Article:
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Minister says Turkey to teach US ambassador it is independent state

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Justice Minister Bekir Bozdağ has reacted harshly to US Ambassador John Bass for an embassy statement on the appointment of trustees to some municipalities in the country’s predominantly Kurdish Southeast.

“Turkey is an independent, sovereign, strong and big state. Without asking any state or power, Turkey makes its laws by means of the members of the Turkish Parliament, who were directly elected by the free will of the people. Turkey does not and can not allow the intervention of any country when exercising its legislative and executive power,” said Bozdağ in a series of Twitter messages on Monday.

“If the US ambassador has not learned this fact, we can teach him with patience,” added Bozdağ, without mentioning the envoy’s name.

The US Embassy on Saturday released a statement on its website expressing concern about clashes in Turkey’s Southeast following a government decision to remove elected officials from office and replace them with trustees, saying it hopes any appointment of trustees will be temporary and that citizens will soon be permitted to choose new local officials in accordance with the law.

Bozdağ’s remarks came following a similar statement from Interior Minister Süleyman Soylu on Monday.

“We see it as an intervention into Turkey’s domestic affairs and find such an evaluation unacceptable,” Soylu said in Muş province.

Describing the statement as “irresponsible” and “encouraging terrorism,” Soylu, without mentioning the ambassador by name, continued:

“The envoys of countries we consider friends and allies do not have the right to make evaluations on this issue. … It is a statement that includes an element of incitement.”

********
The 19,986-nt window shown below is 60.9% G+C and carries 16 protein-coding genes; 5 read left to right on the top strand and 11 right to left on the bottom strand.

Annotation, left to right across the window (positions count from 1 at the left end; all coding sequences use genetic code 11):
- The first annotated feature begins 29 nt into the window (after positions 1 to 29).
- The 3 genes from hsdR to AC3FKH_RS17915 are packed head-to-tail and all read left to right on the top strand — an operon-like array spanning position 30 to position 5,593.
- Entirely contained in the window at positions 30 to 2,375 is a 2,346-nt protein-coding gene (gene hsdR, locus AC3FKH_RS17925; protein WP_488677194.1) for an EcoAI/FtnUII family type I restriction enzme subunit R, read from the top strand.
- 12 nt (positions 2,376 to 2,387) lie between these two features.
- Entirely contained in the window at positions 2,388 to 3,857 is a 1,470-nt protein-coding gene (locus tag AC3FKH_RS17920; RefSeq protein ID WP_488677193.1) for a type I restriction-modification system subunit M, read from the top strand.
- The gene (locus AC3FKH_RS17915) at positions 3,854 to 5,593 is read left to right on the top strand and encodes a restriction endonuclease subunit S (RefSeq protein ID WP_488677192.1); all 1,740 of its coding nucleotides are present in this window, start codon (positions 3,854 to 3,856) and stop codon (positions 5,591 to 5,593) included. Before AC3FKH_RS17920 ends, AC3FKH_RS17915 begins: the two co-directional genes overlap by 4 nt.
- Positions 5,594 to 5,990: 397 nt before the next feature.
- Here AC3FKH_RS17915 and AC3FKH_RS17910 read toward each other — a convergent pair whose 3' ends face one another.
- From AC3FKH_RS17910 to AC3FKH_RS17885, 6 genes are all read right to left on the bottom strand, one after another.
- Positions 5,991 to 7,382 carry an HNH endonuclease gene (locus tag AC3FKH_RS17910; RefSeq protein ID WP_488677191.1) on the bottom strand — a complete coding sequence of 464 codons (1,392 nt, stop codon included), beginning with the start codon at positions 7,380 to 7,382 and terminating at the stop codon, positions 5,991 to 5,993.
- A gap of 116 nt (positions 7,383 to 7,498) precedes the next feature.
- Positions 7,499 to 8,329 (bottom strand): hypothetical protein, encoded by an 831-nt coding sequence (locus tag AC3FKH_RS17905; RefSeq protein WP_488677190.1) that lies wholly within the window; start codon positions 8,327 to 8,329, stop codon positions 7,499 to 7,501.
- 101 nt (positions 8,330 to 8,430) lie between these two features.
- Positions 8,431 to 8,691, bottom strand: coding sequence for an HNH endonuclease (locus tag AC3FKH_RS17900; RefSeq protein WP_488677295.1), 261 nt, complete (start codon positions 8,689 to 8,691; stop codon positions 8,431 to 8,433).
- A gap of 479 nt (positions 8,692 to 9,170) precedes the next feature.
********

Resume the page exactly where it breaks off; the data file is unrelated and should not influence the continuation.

The Interior Ministry appointed trustees to 28 local municipalities on Sunday, 24 of which were allegedly linked to the Kurdistan Workers’ Party (PKK), while the other four were allegedly connected to the Gülen movement.

Peoples’ Democratic Party (HDP) Co-chairperson Figen Yüksekdağ described the move as a coup against the will of the people, calling for mass protests against the decision on Sunday.

“The appointment of trustees is laying the groundwork for an internal war. This is a provocation. There is nothing left to talk about on this issue in terms of democracy and the law,” said HDP co-spokesman Ayhan Bilgen during a press conference on Sunday.

The main opposition Republican People’s Party (CHP) has also strongly criticized the government’s municipality move and signaled that it would take it to the Constitutional Court.

“This is political fraud. This is a blow to the will of Parliament stemming from a meeting at the presidential palace,” said CHP group deputy chairman Özgür Özel.

Rebuffing public criticism, Prime Minister Binali Yıldırım said his government will continue its policy of appointing administrators to Kurdish-run municipalities.

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